Jennifer DaneJennifer Dane was raised in a small town in West Texas, where she attended public school her entire childhood. She always dreamed of going to college, but with a lack of funds, she went into the workforce instead.

At 23 years old, Jennifer joined the United States Air Force and was assigned as an Intelligence Analyst. She had the opportunity to work with United State Air Forces Southern Command focusing on Latin America and also working with the A-10's and Middle Eastern Intelligence. While serving in the United States Air Force, Jennifer, a first-generation college student, obtained an associates degree in Intelligence Studies from the Community College of the Air Force, a Bachelor of Science in Criminal Justice from Bethel University, and a Master of Arts in Criminal Justice from Arizona State University.

After fulfilling her military commitment, she decided to pursue her life-long passion, education. Jennifer was admitted into The Ohio State's Educational Studies Ph.D. program and is currently completing her Ph.D. in Education Policy with an emphasis on U.S. history both in early America and in modern America. Jennifer is currently working on a research project that looks at territorial Arizona (1863-1912) and the foundations of the first successful private and public schools established by the Sisters of St. Joseph of Carondelet. She also currently works as an assistant kindergarten teacher at a private school in San Mateo, California.

Jennifer continually strives to change the world through learning, engaging with other, and honoring her commitment to leaving the world a better place than it was before she was born.

Can you tell me a little about yourself?

Dane: My name is Jennifer Dane and I am a third year Education Policy PhD student at The Ohio State University. My dissertation is focused on the history of the Sisters of St. Joseph of Carondelet and the establishment of early schools in territorial Arizona from 1870 – 1912.

What made you interested in studying the Sisters of St. Joseph?

During the 2017 winter break, I went to an art installation at the Tucson Museum of Art. As I was roaming the galleries, I discovered an exhibit that featured some of the earliest schools in Arizona and it piqued my interest. When I returned home that evening, I started researching more about schools during Territorial Arizona and the Sisters found me. The diary of Sister Monica Corrigan read like a movie script and I was pulled in from page one. The treacherous conditions that these women faced on their trek to Arizona fascinated me. As I uncovered more and more information about these women and their accomplishments in Arizona, I could not help but wonder why their history was never told. I moved to Arizona in 2010, lived down the street from St. Mary’s Hospital [a Tucson, AZ hospital founded in 1880 by the Sisters of St. Joseph of Carondelet], and drove past the remnants of the first schools in Arizona, but I was never told about the Sisters of St. Joseph of Carondelet. Although I am not Catholic myself, I feel that it was my duty to shed light on the accomplishments of religious women and reveal the hidden story of the first successful school in Territorial Arizona.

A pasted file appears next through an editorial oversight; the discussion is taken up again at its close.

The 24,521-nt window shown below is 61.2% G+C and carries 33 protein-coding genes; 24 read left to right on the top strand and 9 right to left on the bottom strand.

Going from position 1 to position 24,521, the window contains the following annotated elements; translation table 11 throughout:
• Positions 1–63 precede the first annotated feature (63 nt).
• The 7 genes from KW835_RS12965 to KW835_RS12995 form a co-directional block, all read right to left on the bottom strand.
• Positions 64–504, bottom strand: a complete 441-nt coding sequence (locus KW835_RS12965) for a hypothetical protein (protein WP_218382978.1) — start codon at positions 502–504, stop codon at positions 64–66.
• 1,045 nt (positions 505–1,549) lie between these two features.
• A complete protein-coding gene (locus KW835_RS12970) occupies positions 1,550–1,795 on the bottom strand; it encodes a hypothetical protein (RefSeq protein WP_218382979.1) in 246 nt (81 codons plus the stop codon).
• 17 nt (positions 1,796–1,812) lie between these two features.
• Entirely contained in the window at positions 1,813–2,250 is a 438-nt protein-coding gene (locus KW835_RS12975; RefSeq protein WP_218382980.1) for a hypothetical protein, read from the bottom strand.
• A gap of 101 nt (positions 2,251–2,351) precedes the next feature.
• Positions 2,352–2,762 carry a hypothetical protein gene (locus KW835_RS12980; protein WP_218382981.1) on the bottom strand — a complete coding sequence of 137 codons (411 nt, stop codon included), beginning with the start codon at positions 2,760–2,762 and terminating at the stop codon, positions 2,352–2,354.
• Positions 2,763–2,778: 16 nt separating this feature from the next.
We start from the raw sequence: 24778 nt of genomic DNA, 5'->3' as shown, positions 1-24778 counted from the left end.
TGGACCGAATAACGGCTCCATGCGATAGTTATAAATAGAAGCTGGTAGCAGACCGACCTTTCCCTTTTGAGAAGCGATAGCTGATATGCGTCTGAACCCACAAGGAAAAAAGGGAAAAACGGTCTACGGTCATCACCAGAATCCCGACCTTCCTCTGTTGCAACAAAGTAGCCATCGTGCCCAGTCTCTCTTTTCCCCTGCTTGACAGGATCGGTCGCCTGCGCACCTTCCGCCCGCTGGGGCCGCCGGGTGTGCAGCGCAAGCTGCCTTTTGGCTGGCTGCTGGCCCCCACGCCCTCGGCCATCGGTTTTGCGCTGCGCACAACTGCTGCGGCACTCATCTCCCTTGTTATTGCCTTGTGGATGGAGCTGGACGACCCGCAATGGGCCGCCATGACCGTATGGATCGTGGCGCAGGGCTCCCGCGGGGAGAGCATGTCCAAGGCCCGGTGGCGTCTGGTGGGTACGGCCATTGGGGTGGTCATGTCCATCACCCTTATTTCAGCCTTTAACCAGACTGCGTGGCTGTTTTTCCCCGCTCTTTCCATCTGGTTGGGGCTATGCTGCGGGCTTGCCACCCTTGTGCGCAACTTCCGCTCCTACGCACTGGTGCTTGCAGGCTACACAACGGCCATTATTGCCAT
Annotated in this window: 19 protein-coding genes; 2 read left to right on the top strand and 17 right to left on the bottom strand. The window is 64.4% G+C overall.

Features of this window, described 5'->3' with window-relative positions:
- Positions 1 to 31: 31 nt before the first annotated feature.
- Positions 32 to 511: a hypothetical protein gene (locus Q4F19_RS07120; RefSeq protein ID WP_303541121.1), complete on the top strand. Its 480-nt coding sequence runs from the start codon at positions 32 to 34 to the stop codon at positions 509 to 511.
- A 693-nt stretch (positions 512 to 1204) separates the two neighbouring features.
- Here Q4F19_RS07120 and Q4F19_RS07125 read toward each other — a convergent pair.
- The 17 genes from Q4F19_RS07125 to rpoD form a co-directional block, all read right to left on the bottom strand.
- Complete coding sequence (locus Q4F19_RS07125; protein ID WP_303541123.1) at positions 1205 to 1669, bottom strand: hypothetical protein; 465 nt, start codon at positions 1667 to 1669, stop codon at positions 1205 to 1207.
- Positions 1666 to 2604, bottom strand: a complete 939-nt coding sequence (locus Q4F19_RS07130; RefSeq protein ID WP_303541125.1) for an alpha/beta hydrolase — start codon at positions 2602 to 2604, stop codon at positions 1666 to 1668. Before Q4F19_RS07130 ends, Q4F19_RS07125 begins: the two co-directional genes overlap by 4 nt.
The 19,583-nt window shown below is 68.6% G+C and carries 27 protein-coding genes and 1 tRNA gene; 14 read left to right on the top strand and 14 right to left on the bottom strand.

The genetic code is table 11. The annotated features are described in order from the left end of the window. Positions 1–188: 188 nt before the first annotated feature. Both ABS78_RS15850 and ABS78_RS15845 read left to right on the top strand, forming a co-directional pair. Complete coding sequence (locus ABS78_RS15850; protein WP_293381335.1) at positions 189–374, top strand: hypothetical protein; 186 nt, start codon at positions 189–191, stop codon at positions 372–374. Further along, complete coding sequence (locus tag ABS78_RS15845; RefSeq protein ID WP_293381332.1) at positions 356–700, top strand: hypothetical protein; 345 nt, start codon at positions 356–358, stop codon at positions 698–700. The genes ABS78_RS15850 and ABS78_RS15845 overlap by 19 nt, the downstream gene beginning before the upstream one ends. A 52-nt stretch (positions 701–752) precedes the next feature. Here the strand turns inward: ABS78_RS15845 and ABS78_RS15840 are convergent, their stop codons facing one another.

How have you studied the early Sisters in Arizona?

Besides perusing the archives in Los Angeles, reading books associated with the history of the CSJs, and reading many other publications, I was fortunate enough to be invited to join Sister Mary Murphy and a group of Sisters as they embarked on the annual trek to Arizona that commemorated the lives of the early CSJs. Also, this summer, I had the pleasure of spending time with many Sisters at the Carondelet Center in Los Angeles and getting a glimpse into what life is like for modern Sisters and why the history is so important to them.

After completing your dissertation, do you have future research plans or goals associated with your work on the Sisters of St. Joseph?

Yes! I would like to eventually turn my dissertation into a book. I feel that it is important to honor the legacies and memories of those who have come before us, especially those who were left out of the narrative for so many years.

Anything else you would like to share?   

I never imaged myself researching parochial education, the Catholic faith, the history of the Sisters of St. Joseph, or connecting with modern Sisters, but it has been a fruitful journey. Every day, I am more in awe of the community of Sisters and the impact that they have made and are still making. I am also honored and thankful that many have opened their hearts and ears and answered my countless questions and random inquiries, especially archivist Sister Patricia Rose Shanahan and Sister Maureen Petrone.

To find the most up to date information on Jennifer's research, you can go to her website,